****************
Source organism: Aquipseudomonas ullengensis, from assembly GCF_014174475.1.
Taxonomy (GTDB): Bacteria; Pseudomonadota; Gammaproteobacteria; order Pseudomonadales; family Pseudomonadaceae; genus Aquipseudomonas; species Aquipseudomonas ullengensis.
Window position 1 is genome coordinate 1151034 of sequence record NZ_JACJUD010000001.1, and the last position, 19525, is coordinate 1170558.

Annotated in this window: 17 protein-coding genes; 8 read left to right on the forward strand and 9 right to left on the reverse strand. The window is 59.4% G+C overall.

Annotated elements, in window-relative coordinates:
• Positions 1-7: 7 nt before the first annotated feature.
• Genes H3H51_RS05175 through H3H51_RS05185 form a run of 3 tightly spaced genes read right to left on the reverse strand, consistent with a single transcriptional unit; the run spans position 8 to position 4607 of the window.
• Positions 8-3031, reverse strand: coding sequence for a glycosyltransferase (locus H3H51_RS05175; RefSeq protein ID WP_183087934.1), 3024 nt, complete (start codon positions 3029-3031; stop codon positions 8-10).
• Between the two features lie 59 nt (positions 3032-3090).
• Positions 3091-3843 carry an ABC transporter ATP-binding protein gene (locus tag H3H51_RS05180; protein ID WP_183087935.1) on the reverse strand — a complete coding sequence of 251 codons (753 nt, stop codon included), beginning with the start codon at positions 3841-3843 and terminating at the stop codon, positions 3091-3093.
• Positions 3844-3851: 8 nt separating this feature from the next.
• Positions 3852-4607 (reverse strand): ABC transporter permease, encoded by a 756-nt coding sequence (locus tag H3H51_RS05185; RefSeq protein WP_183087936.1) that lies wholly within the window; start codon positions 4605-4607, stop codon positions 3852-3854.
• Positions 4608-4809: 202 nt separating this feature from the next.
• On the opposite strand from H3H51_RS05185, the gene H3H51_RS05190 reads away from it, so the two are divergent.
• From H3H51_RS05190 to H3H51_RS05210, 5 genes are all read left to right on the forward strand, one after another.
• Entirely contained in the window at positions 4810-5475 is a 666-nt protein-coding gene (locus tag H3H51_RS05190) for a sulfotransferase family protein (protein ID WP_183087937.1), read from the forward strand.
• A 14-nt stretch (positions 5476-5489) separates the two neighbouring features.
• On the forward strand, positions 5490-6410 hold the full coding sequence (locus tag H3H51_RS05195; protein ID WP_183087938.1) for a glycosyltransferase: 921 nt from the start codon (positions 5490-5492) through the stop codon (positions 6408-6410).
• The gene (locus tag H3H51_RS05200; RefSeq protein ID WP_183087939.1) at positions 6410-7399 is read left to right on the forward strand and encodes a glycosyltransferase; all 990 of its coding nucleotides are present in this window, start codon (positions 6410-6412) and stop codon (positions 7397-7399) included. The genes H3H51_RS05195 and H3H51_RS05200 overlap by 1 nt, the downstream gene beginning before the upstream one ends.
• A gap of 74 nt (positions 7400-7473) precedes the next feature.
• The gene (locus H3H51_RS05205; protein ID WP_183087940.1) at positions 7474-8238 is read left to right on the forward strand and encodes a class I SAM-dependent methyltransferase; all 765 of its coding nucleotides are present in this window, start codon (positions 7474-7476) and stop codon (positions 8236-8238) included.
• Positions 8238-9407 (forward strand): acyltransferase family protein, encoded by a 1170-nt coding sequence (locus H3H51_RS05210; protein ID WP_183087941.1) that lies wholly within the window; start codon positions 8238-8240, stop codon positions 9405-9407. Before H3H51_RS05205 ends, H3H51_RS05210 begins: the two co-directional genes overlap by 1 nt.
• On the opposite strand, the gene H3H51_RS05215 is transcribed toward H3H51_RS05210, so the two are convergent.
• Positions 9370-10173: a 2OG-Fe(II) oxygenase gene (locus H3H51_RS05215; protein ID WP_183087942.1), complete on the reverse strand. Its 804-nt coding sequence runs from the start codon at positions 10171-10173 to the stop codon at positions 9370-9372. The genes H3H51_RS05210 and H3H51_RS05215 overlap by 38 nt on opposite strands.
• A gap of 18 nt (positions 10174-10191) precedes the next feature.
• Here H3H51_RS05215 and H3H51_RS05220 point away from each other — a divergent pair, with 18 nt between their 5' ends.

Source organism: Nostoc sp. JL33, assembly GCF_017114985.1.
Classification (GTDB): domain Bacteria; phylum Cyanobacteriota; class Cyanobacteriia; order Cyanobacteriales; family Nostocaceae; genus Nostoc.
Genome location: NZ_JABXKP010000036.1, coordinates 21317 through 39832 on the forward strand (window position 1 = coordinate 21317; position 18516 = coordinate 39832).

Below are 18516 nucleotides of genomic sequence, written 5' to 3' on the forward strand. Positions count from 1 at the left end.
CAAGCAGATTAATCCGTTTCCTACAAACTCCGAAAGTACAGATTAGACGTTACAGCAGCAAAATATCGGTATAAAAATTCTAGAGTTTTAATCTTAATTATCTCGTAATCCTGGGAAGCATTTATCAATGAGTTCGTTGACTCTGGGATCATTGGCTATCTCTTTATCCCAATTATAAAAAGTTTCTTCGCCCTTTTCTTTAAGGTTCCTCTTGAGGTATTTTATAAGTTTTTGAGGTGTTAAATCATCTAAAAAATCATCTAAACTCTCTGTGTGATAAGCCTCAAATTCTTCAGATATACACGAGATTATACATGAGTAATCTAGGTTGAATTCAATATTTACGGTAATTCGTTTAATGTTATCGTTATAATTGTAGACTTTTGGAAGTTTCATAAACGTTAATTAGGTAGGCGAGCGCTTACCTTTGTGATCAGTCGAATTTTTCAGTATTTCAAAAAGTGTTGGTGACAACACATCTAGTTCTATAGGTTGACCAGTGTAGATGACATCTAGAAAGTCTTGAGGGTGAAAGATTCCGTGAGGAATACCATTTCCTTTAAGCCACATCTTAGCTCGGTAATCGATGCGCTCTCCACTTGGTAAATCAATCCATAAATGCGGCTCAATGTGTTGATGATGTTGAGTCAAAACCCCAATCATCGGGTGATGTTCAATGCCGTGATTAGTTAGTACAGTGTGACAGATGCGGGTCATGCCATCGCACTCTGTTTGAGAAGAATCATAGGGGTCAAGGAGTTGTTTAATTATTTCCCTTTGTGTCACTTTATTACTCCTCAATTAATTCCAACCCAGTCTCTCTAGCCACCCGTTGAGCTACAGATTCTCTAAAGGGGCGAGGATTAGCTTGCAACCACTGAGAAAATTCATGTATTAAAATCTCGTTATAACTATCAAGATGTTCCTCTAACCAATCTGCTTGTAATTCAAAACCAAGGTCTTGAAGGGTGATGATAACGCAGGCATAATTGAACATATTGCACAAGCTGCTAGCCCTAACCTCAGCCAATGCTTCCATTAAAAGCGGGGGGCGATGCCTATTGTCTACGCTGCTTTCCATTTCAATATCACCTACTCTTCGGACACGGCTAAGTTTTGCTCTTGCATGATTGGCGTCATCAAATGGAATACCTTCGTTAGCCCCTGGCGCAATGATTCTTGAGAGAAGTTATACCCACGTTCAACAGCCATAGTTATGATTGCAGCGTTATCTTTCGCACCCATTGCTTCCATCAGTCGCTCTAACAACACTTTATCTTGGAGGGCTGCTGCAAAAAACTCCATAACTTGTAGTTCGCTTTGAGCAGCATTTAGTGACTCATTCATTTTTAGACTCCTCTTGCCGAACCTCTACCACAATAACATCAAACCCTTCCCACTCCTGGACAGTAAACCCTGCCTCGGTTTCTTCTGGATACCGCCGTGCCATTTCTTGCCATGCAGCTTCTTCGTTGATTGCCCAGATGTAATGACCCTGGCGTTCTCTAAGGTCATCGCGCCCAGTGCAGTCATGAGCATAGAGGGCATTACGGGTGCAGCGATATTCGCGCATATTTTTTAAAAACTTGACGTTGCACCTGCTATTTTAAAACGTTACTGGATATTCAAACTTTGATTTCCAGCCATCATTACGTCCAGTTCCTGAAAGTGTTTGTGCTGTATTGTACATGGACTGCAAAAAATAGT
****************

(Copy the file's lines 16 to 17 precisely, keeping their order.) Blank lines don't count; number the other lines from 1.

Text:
• Entirely contained in the window at positions 4810-5475 is a 666-nt protein-coding gene (locus tag H3H51_RS05190) for a sulfotransferase family protein (protein ID WP_183087937.1), read from the forward strand.
• A 14-nt stretch (positions 5476-5489) separates the two neighbouring features.